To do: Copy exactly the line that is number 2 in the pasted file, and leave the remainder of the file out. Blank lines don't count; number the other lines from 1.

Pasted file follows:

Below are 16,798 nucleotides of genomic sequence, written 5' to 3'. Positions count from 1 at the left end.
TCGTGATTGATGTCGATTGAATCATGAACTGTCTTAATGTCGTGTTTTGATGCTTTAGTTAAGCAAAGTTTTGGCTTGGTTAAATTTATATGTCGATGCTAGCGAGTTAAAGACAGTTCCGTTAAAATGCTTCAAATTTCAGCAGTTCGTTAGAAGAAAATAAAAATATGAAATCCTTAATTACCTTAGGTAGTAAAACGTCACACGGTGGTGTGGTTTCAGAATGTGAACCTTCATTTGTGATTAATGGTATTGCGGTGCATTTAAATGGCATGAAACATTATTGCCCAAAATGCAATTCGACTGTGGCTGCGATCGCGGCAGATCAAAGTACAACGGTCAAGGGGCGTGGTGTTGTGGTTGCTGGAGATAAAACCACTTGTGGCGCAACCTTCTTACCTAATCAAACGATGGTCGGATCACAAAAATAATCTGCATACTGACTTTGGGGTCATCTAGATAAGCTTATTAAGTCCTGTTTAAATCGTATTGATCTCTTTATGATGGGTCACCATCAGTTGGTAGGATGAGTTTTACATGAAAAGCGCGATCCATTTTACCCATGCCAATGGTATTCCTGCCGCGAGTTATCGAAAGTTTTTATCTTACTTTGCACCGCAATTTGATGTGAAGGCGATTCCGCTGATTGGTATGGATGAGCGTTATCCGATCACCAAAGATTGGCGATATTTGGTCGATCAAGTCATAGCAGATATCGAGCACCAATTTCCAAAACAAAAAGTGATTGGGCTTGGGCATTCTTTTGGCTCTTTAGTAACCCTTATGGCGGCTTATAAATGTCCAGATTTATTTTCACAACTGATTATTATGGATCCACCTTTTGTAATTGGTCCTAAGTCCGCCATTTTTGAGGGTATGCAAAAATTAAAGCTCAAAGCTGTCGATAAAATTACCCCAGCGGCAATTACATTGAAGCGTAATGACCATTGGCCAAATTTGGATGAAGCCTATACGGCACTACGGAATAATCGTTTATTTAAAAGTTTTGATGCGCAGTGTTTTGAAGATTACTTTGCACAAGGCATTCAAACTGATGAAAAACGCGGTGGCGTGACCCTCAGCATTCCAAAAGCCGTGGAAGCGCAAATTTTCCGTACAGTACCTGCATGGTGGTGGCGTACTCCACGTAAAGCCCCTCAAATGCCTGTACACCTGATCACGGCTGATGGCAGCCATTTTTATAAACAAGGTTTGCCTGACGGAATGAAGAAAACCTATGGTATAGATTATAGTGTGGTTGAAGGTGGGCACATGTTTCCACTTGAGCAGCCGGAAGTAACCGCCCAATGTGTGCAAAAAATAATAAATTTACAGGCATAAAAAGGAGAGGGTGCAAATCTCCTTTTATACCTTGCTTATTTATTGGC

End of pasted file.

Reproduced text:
TCGTGATTGATGTCGATTGAATCATGAACTGTCTTAATGTCGTGTTTTGATGCTTTAGTTAAGCAAAGTTTTGGCTTGGTTAAATTTATATGTCGATGCTAGCGAGTTAAAGACAGTTCCGTTAAAATGCTTCAAATTTCAGCAGTTCGTTAGAAGAAAATAAAAATATGAAATCCTTAATTACCTTAGGTAGTAAAACGTCACACGGTGGTGTGGTTTCAGAATGTGAACCTTCATTTGTGATTAATGGTATTGCGGTGCATTTAAATGGCATGAAACATTATTGCCCAAAATGCAATTCGACTGTGGCTGCGATCGCGGCAGATCAAAGTACAACGGTCAAGGGGCGTGGTGTTGTGGTTGCTGGAGATAAAACCACTTGTGGCGCAACCTTCTTACCTAATCAAACGATGGTCGGATCACAAAAATAATCTGCATACTGACTTTGGGGTCATCTAGATAAGCTTATTAAGTCCTGTTTAAATCGTATTGATCTCTTTATGATGGGTCACCATCAGTTGGTAGGATGAGTTTTACATGAAAAGCGCGATCCATTTTACCCATGCCAATGGTATTCCTGCCGCGAGTTATCGAAAGTTTTTATCTTACTTTGCACCGCAATTTGATGTGAAGGCGATTCCGCTGATTGGTATGGATGAGCGTTATCCGATCACCAAAGATTGGCGATATTTGGTCGATCAAGTCATAGCAGATATCGAGCACCAATTTCCAAAACAAAAAGTGATTGGGCTTGGGCATTCTTTTGGCTCTTTAGTAACCCTTATGGCGGCTTATAAATGTCCAGATTTATTTTCACAACTGATTATTATGGATCCACCTTTTGTAATTGGTCCTAAGTCCGCCATTTTTGAGGGTATGCAAAAATTAAAGCTCAAAGCTGTCGATAAAATTACCCCAGCGGCAATTACATTGAAGCGTAATGACCATTGGCCAAATTTGGATGAAGCCTATACGGCACTACGGAATAATCGTTTATTTAAAAGTTTTGATGCGCAGTGTTTTGAAGATTACTTTGCACAAGGCATTCAAACTGATGAAAAACGCGGTGGCGTGACCCTCAGCATTCCAAAAGCCGTGGAAGCGCAAATTTTCCGTACAGTACCTGCATGGTGGTGGCGTACTCCACGTAAAGCCCCTCAAATGCCTGTACACCTGATCACGGCTGATGGCAGCCATTTTTATAAACAAGGTTTGCCTGACGGAATGAAGAAAACCTATGGTATAGATTATAGTGTGGTTGAAGGTGGGCACATGTTTCCACTTGAGCAGCCGGAAGTAACCGCCCAATGTGTGCAAAAAATAATAAATTTACAGGCATAAAAAGGAGAGGGTGCAAATCTCCTTTTATACCTTGCTTATTTATTGGC